Meanwhile, four more major universities in Massachusetts announced Wednesday they were ending in-person classes and shifting to online or remote learning.

The University of Massachusetts system (with 75,000 students), Boston University (35,000 students), Northeastern University (22,000 students), and Boston College (15,000 students) all announced such plans, which will drastically curtail campus life and hit the bottom lines of nearby businesses.

They joined a host of other area colleges moving their spring classes online. (Clark University in Worcester was bucking the trend, declaring in a message to parents that the transmission risk is low and “there are no near-term plans to close residence halls or direct students to leave campus.”)

Tufts Medical Center has started to cancel elective procedures and nonurgent appointments to reduce the number of people at the hospital and free up beds for coronavirus patients.

The John F. Kennedy Presidential Library and Museum in Dorchester closed until further notice because two library employees attended a conference last week where other attendees were confirmed to have come down with the coronavirus.


Bain Capital is closing its headquarters in Boston’s Hancock Tower and sending 700 employees to work at home because an employee developed symptoms of Covid-19 after an international trip, even though the illness hasn’t been confirmed by laboratory tests.

Vertex Pharmaceuticals, the Boston-based biotech best known for its drugs for cystic fibrosis, on Tuesday told employees to begin working remotely if their jobs allow, and Tango Therapeutics, a Cambridge biotech, did the same.

At the Encore Boston Harbor resort, members of the hotel management staff are taking the temperatures of guests who are coughing, sneezing, or showing other symptoms of illness, according to Rosie Salisbury, a spokeswoman for the hotel and casino.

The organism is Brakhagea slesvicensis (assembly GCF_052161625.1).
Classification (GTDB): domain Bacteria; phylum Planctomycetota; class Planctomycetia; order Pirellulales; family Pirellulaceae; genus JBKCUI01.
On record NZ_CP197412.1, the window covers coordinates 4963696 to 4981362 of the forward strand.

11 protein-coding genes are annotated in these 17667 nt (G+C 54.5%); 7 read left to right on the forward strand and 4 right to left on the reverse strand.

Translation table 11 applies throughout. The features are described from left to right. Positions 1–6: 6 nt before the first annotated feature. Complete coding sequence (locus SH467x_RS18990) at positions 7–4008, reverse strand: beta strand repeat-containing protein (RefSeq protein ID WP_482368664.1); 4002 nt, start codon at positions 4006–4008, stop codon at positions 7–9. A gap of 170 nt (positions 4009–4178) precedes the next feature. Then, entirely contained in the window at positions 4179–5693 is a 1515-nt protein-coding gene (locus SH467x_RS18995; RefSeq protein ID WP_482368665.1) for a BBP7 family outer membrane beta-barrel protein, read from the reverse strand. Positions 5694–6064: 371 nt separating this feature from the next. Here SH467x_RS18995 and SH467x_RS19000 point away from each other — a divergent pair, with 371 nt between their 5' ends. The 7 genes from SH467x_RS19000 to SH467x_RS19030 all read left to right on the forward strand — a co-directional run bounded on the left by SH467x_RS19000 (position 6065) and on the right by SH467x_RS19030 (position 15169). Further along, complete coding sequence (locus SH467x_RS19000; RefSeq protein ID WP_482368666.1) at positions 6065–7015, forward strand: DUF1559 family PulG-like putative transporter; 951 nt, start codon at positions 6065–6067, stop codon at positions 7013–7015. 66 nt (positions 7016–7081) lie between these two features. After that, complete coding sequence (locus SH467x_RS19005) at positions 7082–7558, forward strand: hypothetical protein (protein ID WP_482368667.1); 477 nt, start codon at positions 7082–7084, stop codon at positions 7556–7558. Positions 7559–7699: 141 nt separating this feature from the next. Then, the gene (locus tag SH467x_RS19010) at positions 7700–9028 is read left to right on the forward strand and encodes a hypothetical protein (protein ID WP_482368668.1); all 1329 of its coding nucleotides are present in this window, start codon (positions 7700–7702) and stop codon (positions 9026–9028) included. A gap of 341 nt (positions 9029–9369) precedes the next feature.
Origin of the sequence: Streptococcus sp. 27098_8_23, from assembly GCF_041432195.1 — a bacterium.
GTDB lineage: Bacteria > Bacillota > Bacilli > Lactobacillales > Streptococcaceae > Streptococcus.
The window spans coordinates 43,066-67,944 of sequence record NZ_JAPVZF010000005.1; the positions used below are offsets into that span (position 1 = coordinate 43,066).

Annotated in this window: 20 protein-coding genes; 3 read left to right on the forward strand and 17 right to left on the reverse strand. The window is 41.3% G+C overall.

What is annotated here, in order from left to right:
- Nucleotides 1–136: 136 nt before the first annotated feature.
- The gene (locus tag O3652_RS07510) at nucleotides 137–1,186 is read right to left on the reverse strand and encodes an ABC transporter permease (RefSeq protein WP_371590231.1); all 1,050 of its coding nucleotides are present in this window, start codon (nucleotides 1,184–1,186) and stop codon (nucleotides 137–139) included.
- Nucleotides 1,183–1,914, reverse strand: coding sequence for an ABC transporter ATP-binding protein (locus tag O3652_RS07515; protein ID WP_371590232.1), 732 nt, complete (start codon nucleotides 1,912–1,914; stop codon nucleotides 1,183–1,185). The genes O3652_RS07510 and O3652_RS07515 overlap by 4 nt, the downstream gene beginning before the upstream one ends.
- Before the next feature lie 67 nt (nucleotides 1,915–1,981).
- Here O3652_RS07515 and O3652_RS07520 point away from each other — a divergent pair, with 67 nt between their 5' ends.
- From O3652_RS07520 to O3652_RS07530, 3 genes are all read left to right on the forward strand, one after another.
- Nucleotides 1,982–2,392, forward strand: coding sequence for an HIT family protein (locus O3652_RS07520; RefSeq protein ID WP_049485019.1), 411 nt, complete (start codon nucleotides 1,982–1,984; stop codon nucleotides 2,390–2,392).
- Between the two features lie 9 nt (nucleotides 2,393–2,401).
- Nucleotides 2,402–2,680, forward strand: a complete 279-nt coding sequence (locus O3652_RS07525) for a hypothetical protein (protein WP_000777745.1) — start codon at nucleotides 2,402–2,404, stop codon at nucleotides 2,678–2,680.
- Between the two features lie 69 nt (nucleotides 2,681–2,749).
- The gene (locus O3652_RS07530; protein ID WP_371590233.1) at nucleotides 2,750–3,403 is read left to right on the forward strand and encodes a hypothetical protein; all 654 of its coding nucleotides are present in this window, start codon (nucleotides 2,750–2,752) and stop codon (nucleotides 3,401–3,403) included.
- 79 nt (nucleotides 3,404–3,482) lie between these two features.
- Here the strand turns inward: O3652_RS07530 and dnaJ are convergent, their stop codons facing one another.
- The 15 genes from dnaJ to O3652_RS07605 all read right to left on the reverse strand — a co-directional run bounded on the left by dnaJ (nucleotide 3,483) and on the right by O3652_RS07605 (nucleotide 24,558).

State judges have been reducing or canceling jury pools to limit the number of people in the courthouses.

In Rhode Island, Governor Gina Raimondo asked residents to refrain from attending and organizing events of 250 people or more for the next two weeks. That includes parades, sporting events, and other large gatherings. The state is urging anyone 60 years old or older — or with health conditions — to stay away from events for the next two weeks.

But some Rhode Islanders will get a chance to help researchers understand the coronavirus. The principal of Saint Raphael Academy in Pawtucket, the private high school tied to the state’s first coronavirus cases, is asking parents to allow their children to participate in a federal study of why the virus affects various populations differently.


In the United States, just over 1,000 cases have been diagnosed and 29 people have died.

“We expect to see the number of cases, the number of deaths, and the number of affected countries climb even higher,” said WHO’s Director General Tedros Adhanom Ghebreyesus.

In Massachusetts, some 445 state residents are under quarantine, up from 249 a week ago, and 638 have completed their quarantines.

The number of cases in Massachusetts rose only slightly to 95 on Wednesday. A one-day change does not indicate any longer-term trends in the epidemic’s progress in the state.

Of the 95 Covid-19 cases, 77 were traced to a leadership conference of Biogen employees in Boston late last month. Four were related to foreign travel, and 14 remain under investigation.

The state’s Public Health Council voted Wednesday morning to grant Public Health Commissioner Monica Bharel authority to make decisions without first convening the council, including the power to order patients to isolate or quarantine, according to the State House News Service.

Meanwhile, to ensure that people with coronavirus have health insurance, the Massachusetts Health Connector, which sells plans to individuals who don’t get coverage through an employer, has opened a special enrollment period until April 25. Normally, the Connector enrolls new members only from November through January.

Separately, the CDC has promised $11.6 million to Massachusetts and $4.9 million to Rhode Island to support the Covid-19 response.

Material from the Associated Press, STAT, and the State House News Services was used in this report. Travis Andersen, Tonya Alanez, Deirdre Fernandes, Martin Finucane, Priyanka McCluskey, Dan McGowan, Jonathan Saltzman and Emily Sweeney of the Globe Staff contributed.

Felice J. Freyer can be reached at felice.freyer@globe.com. Follow her @felicejfreyer.